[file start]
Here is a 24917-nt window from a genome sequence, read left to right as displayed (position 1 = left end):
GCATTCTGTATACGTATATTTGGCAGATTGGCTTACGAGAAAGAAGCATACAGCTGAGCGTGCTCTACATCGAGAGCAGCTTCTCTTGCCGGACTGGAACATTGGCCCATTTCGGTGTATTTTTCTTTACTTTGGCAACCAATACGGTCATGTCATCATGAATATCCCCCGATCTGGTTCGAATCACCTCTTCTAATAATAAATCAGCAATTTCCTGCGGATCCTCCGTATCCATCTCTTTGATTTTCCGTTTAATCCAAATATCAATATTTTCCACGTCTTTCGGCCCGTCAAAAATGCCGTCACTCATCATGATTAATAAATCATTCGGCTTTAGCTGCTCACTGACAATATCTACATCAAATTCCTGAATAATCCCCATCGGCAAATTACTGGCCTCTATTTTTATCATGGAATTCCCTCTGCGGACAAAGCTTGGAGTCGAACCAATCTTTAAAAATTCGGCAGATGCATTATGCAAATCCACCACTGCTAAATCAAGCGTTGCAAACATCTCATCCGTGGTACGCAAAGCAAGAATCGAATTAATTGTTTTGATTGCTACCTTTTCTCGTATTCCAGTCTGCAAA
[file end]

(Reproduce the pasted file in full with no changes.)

Here is a 24917-nt window from a genome sequence, read left to right as displayed (position 1 = left end):
GCATTCTGTATACGTATATTTGGCAGATTGGCTTACGAGAAAGAAGCATACAGCTGAGCGTGCTCTACATCGAGAGCAGCTTCTCTTGCCGGACTGGAACATTGGCCCATTTCGGTGTATTTTTCTTTACTTTGGCAACCAATACGGTCATGTCATCATGAATATCCCCCGATCTGGTTCGAATCACCTCTTCTAATAATAAATCAGCAATTTCCTGCGGATCCTCCGTATCCATCTCTTTGATTTTCCGTTTAATCCAAATATCAATATTTTCCACGTCTTTCGGCCCGTCAAAAATGCCGTCACTCATCATGATTAATAAATCATTCGGCTTTAGCTGCTCACTGACAATATCTACATCAAATTCCTGAATAATCCCCATCGGCAAATTACTGGCCTCTATTTTTATCATGGAATTCCCTCTGCGGACAAAGCTTGGAGTCGAACCAATCTTTAAAAATTCGGCAGATGCATTATGCAAATCCACCACTGCTAAATCAAGCGTTGCAAACATCTCATCCGTGGTACGCAAAGCAAGAATCGAATTAATTGTTTTGATTGCTACCTTTTCTCGTATTCCAGTCTGCAAA